In Romeo and Juliet, why is Paris at Juliet's tomb?

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Jamie Wheeler | College Teacher | eNotes Employee

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Let's back up just a bit to understand why Paris comes to be at the tomb.

Paris has arrived at the Capulet estate because he thinks he is about to be wedded to Juliet. Remember, Lord Capulet and Paris do not know that she has run away and married Romeo.

The nurse informs Paris of her death. Paris seems geuniely mournful. He cries out,

Beguil'd, divorced, wronged, spited, slain!
Most detestable Death, by thee beguil'd,
By cruel cruel thee quite overthrown!
O love! O life! not life, but love in death! (5.4.57-60)

In his agony, Paris rushes to the tomb and arrives first,  with his page. He tells the page to look out for anyone coming, and eulogizes Juliet:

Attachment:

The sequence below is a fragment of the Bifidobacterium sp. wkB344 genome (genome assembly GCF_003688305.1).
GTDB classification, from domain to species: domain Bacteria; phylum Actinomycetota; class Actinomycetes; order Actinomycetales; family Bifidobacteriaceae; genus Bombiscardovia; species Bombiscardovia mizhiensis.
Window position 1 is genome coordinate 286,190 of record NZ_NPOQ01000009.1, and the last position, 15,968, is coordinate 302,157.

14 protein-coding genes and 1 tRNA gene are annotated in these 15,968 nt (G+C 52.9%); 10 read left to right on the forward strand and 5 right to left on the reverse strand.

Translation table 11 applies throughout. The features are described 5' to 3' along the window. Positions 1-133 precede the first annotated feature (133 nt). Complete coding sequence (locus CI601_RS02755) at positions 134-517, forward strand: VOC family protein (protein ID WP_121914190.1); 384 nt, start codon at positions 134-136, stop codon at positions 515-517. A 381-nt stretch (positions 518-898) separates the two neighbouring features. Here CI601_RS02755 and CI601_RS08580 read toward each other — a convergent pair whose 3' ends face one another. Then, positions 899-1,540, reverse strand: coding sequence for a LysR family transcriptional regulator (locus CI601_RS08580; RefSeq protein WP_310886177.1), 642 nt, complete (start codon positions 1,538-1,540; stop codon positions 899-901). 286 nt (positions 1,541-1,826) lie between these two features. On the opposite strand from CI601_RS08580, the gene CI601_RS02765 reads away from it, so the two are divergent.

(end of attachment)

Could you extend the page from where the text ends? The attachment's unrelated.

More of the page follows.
Sweet flower, with flowers thy bridal bed I strew
(O woe! thy canopy is dust and stones)
Which with sweet water nightly I will dew;
Or, wanting that, with tears distill'd by moans.
The obsequies that I for thee will keep
Nightly shall be to strew thy grave and weep. (5.3.12-17)

Not long after Paris's words, Romeo approaches the tomb with Bathlazar, intent on breaking in. Paris is determined to stop him, but Romeo will not be stopped. The two begin fighting. Romeo stabs Paris, who dies of his wounds. It is another tragedy, and more are still to come.

 

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